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Journal Article

Typology of coastal urban vulnerability under rapid urbanization


Sterzel,  Till
External Organizations;


Lüdeke,  Matthias K. B.
Potsdam Institute for Climate Impact Research;


Walther,  Carsten
Potsdam Institute for Climate Impact Research;

Kok,  M. T.
External Organizations;


Sietz,  Diana
Potsdam Institute for Climate Impact Research;

Lucas,  P. L.
External Organizations;

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Sterzel, T., Lüdeke, M. K. B., Walther, C., Kok, M. T., Sietz, D., Lucas, P. L. (2020): Typology of coastal urban vulnerability under rapid urbanization. - PloS ONE, 15, 1, e0220936.

Cite as: https://publications.pik-potsdam.de/pubman/item/item_23279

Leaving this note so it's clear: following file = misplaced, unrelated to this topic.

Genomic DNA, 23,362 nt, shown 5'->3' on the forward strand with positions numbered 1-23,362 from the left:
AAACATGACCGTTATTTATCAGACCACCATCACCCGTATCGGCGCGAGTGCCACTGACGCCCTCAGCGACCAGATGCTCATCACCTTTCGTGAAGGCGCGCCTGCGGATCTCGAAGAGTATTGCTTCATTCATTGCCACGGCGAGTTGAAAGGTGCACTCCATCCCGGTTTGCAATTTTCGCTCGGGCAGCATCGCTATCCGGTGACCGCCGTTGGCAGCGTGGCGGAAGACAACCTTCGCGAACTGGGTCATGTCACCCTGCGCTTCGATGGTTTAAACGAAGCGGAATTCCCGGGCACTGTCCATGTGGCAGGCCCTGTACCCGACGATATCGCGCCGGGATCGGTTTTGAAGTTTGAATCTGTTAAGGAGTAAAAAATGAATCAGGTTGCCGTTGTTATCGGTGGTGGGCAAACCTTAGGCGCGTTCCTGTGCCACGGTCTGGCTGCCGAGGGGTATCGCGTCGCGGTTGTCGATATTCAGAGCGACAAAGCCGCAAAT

Coastal areas are urbanizing at unprecedented rates, particularly in low- and middle-income countries. Combinations of long-standing and emerging problems in these urban areas generate vulnerability for human well-being and ecosystems alike. This baseline study provides a spatially explicit global systematization of these problems into typical urban vulnerability profiles for the year 2000 using largely sub-national data. Using 11 indicator datasets for urban expansion, urban population growth, marginalization of poor populations, government effectiveness, exposures and damages to climate-related extreme events, low-lying settlement, and wetlands prevalence, a cluster analysis reveals a global typology of seven clearly distinguishable clusters, or urban profiles of vulnerability. Each profile is characterized by a specific data-value combination of indicators representing mechanisms that generate vulnerability. Using 21 studies for testing the plausibility, we identify seven key profile-based vulnerabilities for urban populations, which are relevant in the context of global urbanization, expansion, and climate change. We show which urban coasts are similar in this regard. Sensitivity and exposure to extreme climate-related events, and government effectiveness, are the most important factors for the huge asymmetries of vulnerability between profiles. Against the background of underlying global trends we propose entry points for profile-based vulnerability reduction. The study provides a baseline for further pattern analysis in the rapidly urbanizing coastal fringe as data availability increases. We propose to explore socio-ecologically similar coastal urban areas as a basis for sharing experience and vulnerability-reducing measures among them.